June 29 to July 18, 2017
Nicaragua is a nation of awe-inspiring natural beauty. It is also the second poorest nation in the western hemisphere where only 50% of children finish 5th grade. Amidst these difficult conditions, SStS’s non-profit partner, the Ometepe Bilingual School, aims to harness the natural splendor of this area to fulfill the need for higher quality bilingual education. Students will begin their Nicaraguan experience by spending a day in the colonial city of Granada in order to explore the rich history and culture of this nation. Then, they will travel to Ometepe to begin their project work. Because of its unique volcanic geography and ecological diversity, this island has been designated as a UNESCO Biosphere Reserve. This designation has led more tourists to begin visiting the island. Despite the increased economic opportunities that tourism has created, access to quality education is still limited in this region. The Ometepe Bilingual School intends to change this reality.
While in Merida, the SStS group will support two different service projects. First, they will work with local skilled laborers and parent volunteers to construct a new classroom utilizing eco-bricks made from 6,000 plastic bottles that would have otherwise ended up in local landfills or Lake Nicaragua. SStS students will also use their English fluency to support language instruction at the school. Working in groups, SStS students will design and deliver engaging English lessons to elementary students. In addition, SStS students will participate in community events and walk the local students to and from school each day to get to know their families. While on Ometepe, the group will also have the opportunity to kayak in Lake Nicaragua, hike to a waterfall, and explore remote beaches. In this striking and unique island setting, the students will have ample opportunities to reflect upon what they have learned about global citizenship.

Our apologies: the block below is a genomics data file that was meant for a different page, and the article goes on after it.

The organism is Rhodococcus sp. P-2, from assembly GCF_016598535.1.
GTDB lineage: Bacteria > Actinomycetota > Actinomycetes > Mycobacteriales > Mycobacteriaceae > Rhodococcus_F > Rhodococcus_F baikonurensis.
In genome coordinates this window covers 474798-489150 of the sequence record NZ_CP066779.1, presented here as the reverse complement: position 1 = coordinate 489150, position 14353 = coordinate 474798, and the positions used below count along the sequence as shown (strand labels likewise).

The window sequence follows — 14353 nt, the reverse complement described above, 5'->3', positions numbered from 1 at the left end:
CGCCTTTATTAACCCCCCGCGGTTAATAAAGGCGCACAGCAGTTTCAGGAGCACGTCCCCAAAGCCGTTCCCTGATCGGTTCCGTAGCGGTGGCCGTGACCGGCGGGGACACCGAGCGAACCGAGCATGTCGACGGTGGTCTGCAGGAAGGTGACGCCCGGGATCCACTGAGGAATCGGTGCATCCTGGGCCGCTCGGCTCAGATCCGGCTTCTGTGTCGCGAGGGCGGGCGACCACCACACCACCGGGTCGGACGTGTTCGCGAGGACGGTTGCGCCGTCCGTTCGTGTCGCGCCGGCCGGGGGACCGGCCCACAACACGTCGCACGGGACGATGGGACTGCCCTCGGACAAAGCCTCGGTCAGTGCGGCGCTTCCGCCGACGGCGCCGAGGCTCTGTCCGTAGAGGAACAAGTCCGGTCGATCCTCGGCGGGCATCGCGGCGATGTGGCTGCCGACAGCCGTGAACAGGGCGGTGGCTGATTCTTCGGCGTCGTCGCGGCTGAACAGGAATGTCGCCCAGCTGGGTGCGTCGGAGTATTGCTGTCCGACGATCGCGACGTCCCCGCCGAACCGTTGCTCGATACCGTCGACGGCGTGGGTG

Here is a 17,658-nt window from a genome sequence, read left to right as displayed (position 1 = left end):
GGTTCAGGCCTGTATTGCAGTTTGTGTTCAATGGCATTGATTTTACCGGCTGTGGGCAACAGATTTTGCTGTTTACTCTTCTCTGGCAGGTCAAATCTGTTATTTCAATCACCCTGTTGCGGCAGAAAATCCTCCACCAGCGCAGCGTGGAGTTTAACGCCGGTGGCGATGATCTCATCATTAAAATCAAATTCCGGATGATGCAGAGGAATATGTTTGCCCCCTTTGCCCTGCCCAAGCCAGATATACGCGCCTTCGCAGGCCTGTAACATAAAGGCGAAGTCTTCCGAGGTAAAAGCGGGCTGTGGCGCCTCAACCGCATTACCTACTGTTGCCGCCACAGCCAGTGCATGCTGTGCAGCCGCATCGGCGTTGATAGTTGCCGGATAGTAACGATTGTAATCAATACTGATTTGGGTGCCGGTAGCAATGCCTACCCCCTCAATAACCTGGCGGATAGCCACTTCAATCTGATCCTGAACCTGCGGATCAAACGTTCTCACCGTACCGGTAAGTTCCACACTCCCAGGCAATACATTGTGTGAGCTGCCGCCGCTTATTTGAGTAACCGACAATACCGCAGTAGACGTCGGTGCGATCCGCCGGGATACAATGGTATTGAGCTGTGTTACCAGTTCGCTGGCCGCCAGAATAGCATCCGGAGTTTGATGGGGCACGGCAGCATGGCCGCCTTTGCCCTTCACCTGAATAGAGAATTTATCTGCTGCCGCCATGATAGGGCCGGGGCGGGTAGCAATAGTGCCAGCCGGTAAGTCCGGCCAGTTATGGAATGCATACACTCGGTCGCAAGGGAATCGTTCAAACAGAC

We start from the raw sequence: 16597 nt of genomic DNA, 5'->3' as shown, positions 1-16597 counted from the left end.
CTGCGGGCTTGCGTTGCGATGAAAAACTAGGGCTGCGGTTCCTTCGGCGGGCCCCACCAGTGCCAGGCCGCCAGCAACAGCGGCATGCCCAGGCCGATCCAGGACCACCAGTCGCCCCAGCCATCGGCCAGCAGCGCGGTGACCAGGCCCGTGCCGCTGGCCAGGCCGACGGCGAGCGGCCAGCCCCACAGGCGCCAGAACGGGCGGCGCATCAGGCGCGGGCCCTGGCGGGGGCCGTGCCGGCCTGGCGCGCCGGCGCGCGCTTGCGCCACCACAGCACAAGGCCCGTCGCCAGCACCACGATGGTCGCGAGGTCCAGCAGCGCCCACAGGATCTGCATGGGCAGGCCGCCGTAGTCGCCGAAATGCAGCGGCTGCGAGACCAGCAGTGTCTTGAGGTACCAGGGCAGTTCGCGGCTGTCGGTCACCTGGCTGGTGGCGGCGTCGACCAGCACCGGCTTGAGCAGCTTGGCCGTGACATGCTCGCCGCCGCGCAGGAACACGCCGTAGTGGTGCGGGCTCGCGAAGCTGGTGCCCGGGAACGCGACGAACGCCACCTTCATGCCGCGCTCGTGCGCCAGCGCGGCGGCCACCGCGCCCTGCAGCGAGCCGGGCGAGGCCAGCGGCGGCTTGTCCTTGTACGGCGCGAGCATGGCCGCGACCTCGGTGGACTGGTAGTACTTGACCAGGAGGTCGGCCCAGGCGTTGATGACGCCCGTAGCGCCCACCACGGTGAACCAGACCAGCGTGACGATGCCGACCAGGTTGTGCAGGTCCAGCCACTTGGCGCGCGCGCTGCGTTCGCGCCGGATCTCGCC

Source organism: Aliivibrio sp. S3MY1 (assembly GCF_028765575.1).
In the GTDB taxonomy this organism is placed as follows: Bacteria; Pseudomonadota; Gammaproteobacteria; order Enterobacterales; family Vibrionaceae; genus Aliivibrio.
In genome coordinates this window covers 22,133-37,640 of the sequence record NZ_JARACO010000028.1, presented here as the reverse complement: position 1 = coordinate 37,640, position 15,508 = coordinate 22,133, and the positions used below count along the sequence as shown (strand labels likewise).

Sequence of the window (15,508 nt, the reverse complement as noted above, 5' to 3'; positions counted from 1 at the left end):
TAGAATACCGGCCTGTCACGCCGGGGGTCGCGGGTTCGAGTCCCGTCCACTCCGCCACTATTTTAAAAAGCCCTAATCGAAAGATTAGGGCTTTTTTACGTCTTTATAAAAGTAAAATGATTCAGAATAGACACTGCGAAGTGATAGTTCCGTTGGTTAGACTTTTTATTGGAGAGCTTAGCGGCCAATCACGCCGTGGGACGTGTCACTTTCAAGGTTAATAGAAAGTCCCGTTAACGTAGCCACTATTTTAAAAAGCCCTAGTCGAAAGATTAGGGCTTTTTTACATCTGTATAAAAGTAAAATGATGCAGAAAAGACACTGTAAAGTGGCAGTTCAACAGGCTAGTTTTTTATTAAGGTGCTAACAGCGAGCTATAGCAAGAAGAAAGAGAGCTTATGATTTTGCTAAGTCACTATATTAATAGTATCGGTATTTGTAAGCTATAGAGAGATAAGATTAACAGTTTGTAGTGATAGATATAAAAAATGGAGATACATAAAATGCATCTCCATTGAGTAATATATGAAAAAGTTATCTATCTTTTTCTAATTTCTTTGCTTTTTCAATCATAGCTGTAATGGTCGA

The SStS students will spend time creating and delivering interactive lessons at the elementary school in addition to constructing a new classroom for the Ometepe Bilingual School that utilizes recycled plastic bottles.
Prior to their travels, students complete a series of online activities (30 minutes each). While traveling, they also read engaging articles, participate in cultural experiences, and create presentations in small groups.
Because a majority of the course occurs in a rural agricultural village with few cars, the students will primarily walk or bike to visit sites near Merida. The group will also have the opportunity to explore various sites on the volcanic island of Ometepe on a couple lengthy day hikes.
While at the rural project site, the students will live in simple dorm rooms at the Hacienda Merida, a hostel that uses its profits to support the school. While in Granada and Managua, they will also stay in hostels.
After arriving in Managua, the group will drive for about an hour to Granada. After a couple days in Granada, they will travel several hours by van and boat to the island of Ometepe. Finally, they will return by boat and van to Managua on the final day of the course.
Students will spend two weeks at Hacienda Merida. Although students do not stay with individual families, opportunities exist each day to interact with the children at the school, their families, and the Nicaragua staff at the Hacienda.
After spending the first two days of the course in the small colonial city of Granada, the group will spend a majority of their time in Merida, a rural farming and fishing village on Ometepe, a sparsely populated island in Lake Nicaragua.
During the travel phase of each SStS course, students spend time reflecting about the learning that occurs through their immersion and service experiences. These posts capture the impact of our programs on individual students. Explore the posts below to learn about the SStS Nicaragua program from the important viewpoint of our students.